Pluto Retrograde My Marmalade is in a Jam by Psychic Moira

Published Date 4/9/2012
Under: Horoscopes & Astrology



From the Psychic Source Archive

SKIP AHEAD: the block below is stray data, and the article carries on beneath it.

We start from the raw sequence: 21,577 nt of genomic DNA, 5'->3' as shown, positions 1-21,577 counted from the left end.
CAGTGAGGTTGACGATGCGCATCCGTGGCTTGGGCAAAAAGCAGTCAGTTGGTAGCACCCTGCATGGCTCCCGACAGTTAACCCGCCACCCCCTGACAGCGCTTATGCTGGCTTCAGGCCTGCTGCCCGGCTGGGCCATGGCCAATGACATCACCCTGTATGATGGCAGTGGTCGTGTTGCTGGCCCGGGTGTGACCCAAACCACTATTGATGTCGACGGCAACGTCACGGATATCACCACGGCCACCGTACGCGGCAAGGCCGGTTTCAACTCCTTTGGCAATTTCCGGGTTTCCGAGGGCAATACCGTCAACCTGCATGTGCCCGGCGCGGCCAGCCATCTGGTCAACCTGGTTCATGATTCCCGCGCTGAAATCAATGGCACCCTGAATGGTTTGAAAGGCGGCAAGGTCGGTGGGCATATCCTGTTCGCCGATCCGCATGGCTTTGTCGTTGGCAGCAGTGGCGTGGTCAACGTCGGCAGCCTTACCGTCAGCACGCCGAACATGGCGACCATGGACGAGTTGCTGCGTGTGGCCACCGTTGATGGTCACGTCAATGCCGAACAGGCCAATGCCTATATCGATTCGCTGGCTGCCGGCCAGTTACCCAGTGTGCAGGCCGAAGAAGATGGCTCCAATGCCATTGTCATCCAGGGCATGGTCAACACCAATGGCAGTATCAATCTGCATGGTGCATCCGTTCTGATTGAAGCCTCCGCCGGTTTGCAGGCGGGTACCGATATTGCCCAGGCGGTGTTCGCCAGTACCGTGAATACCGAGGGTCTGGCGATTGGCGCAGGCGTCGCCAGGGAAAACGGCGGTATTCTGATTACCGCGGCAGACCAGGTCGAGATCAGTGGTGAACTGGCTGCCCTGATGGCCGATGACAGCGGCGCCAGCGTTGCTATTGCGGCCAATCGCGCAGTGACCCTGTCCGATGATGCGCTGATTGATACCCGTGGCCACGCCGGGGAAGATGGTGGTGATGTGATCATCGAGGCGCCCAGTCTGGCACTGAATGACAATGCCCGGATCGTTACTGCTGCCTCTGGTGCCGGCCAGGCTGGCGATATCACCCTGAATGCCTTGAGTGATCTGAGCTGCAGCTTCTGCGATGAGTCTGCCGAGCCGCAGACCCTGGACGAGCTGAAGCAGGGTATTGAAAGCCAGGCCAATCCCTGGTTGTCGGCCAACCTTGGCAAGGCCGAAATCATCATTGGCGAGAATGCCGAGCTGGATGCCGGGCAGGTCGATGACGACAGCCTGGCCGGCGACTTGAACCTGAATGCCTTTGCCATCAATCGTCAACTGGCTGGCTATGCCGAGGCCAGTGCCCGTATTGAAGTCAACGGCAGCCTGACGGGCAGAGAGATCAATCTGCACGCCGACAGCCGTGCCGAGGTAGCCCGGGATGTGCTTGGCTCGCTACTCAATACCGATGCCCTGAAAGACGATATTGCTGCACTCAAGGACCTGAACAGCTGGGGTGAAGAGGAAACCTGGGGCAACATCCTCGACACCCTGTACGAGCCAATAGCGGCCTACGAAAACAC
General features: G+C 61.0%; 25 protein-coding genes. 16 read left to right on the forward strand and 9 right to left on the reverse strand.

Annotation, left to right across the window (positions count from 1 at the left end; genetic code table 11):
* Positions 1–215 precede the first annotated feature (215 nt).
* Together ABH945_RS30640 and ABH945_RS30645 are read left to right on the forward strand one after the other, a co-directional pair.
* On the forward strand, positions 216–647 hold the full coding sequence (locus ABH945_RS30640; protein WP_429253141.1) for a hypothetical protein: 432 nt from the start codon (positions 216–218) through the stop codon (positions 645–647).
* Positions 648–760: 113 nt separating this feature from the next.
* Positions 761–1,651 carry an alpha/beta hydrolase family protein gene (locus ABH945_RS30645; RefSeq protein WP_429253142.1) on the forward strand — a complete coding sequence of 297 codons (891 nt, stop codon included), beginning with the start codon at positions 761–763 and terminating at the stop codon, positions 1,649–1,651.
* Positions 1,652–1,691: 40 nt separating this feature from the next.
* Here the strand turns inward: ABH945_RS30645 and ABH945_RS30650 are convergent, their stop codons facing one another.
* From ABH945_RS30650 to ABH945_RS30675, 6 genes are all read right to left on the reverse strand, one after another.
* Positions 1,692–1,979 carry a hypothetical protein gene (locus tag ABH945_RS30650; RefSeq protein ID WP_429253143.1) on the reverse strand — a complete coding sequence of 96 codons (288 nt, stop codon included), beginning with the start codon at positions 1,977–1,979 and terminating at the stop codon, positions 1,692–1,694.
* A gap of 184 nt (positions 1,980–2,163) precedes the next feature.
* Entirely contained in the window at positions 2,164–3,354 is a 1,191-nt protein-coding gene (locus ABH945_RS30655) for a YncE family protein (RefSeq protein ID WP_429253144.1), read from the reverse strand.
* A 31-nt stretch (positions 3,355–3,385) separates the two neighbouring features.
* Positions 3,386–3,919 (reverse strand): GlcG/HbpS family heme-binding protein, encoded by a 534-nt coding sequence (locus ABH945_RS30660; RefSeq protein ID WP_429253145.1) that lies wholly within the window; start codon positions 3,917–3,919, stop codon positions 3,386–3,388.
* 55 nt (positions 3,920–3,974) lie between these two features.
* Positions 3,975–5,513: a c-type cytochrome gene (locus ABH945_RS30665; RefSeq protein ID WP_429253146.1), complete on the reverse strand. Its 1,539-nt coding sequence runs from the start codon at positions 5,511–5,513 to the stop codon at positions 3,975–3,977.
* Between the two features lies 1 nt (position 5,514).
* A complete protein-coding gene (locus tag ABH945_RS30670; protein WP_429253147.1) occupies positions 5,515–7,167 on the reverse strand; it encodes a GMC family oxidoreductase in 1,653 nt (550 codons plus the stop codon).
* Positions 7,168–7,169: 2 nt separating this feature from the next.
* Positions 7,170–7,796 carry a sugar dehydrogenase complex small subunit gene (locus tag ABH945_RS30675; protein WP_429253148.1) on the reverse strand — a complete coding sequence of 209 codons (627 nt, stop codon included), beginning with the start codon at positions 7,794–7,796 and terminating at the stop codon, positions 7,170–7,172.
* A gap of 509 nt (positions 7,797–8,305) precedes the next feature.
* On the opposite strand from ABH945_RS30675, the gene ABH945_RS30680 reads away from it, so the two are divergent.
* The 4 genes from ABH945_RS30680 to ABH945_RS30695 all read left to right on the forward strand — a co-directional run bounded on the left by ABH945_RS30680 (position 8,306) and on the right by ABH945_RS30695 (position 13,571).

I’ve been in the mood for something sweet and tangy lately. The Rhubarb is looking pretty healthy in the garden but it’s too early for peppers, so I’m off to the market for a basket of peppers to make this yummy treat. This recipe was inspired by Pluto’s yearly Retrograde. Tangy spring rhubarb, oranges and sexy-sassy Serrano peppers are the right combination of tangy, sweet, and hot! I’ll be making a batch as Pluto begins its retrograde on April 10th. We can enjoy some right away and save the rest for September 18th, when Pluto stations direct. I expect this year’s marmalade, like Pluto, will demonstrate much depth and character. When making Jam and Marmalade, make small batches so that it will take less time to cook your fruit; the less time the fruit cooks, the fresher it will taste! Some people recommend using slightly under-ripe fruit because it has more pectin in it, which means an easier set. But unripe fruit doesn’t have the depth of flavor that a really good jam requires. I prefer to add pectin and use almost over ripe fruit.  Since I’m using Rhubarb, which is actually a vegetable, I’ll need to process my product for 10 minutes in a hot water bath. The addition of orange zest and orange juice creates a lovely balance with the rhubarb. My Mother loved marmalade and I always made some for her, so when I make this “Rhubarb Jam that thinks it is Marmalade” I will like to think she will be watching over me. The Recipe 4 1/2 cups thinly sliced rhubarb 1 cup orange juice zest from 2 oranges 4 Serrano peppers, stemmed, seeded, thinly sliced 6 1/2 cups sugar 1 teaspoon butter or margarine 1 box pectin The Prep Assemble your tools; jar lifter, glass Jars, lids, and screw-bands. You will need 6 to 8 half pint canning jars for this recipe. You can use old or pretty jars as long as they are free of chips and cracks, but always use new lids so you get a proper seal. The screw-on bands do not need to be new, but they must be sterile as they hold the lids in place during processing. Sterilize your jars by placing them in a canning pot, filling it with water, and bringing it to a simmer. Hold jars in water - keep them hot and clean until you are ready to fill. Pour boiling water over flat lids in saucepan (off the heat). Let the lids stand in hot water until you are ready to seal your jars. Drain the jars very well before filling.  The Directions Wash and thinly slice unpeeled rhubarb to measure 4 ½ cups. Zest 2 oranges. Zest is the outer orange layer of the orange peel. A zester is an elegant little tool used for this purpose. Scrape it along the outside of your orange. You can also use a cheese grater if you don't have a zester, just be a little more careful. Squeeze the juice from both oranges. Measure your juice to equal  1 cup liquid, if you need to add some extra – fresh or frozen is okay. You may even choose to top the cup measure off with lemon juice (citrus is the key – we are going for a marmalade flavor) Wash Serrano peppers, remove stems, and seeds. Thinly slice or dice. This is personal and depends on what you think is pretty. I like very, very thinly sliced (and I have mad knife skills) again, personal preference here. Wear rubber gloves when working with these hotties. Serrano peppers are about 5 times hotter than Jalapeño peppers. Combine 4 ½ cups sliced rhubarb, orange juice, zest, sliced Serrano peppers, and ½ teaspoon salt in a large stock pot and simmer covered for 3 minutes. Turn off the heat and leave this steam for another few minutes or until rhubarb is tender. Measure 6 ½ cups of sugar into a large bowl and set aside. This makes it so much easier when you are ready to add it to your prepared, cooked fruit. To get exact level cup measures of sugar, spoon sugar into dry metal or plastic measuring cups, then level by scraping excess sugar from top of cup with a straight-edged knife. Bring Rhubarb in saucepan back to heat. Heat fruit mixture to a full boil then add sugar. Add sugar, stirring well. Make sure the sugar is fully dissolved into the liquid around your cooked fruit before bringing the pot to a rapid boil. Stir the pot continuously while the sugar is dissolving and then once it’s dissolved, you will only need to stir the jam occasionally. Bring to full rolling boil (a boil that doesn't stop bubbling when stirred) on high heat, stirring constantly. Add butter to reduce foaming. Stir in pectin. Return to full rolling boil and boil exactly 1 minute, stirring constantly. Remove from heat. Skim off any foam with metal spoon. Let the jam sit in the pot for around 3 minutes, so it has time to thicken before pouring into jars. This will allow you to stir it, which will ensure that the fruit will stay evenly distributed as is thickens. The canning process Carefully ladle jam into your sterilized jars, filling to within 1/4 inch of tops. Wipe the mouths of the jars very clean and place the lids on the jars. Secure the lids with the bands. You only need to screw them on hand tight. Don’t over tighten the rings. Just until rings have tension and feel snug. Over tightening will not allow for air to vent from the jars—an important step in canning. Fill a canning pot or a deep stockpot half full of water and bring to a low boil. With your boiling water bath at a boil, lower the jars into the water with a jar lifter. Make sure a rack is in the bottom of the kettle so that the jars do not rest directly on the bottom. Also do not let the jars touch each other. Boil the jars for 10 minutes and then immediately remove the jars. Set them aside on a towel to cool. Be careful – do not press on the tops and create an artificial seal. As the jars cool the seal will set.  Soon you’ll hear the sound of can tops popping—a sign that a secure seal has been made.  Test your seals after several hours, when the jars are cool by pushing on their tops. A proper seal will not buckle; the lid will be rigid and firmly attached to the jar. When the jars are completely cool you can remove the bands, wipe the jars clean, and put on clean bands.  Make your own special labels (with the date), and store in a cool dark place for up to one year. Refrigerate any jar that did not seal properly and use within 3 weeks.  Enjoy your homemade Rhubarb-Serrano Pepper Marmalade. Want to know how the retrograde will affect you? Talk to Moira today!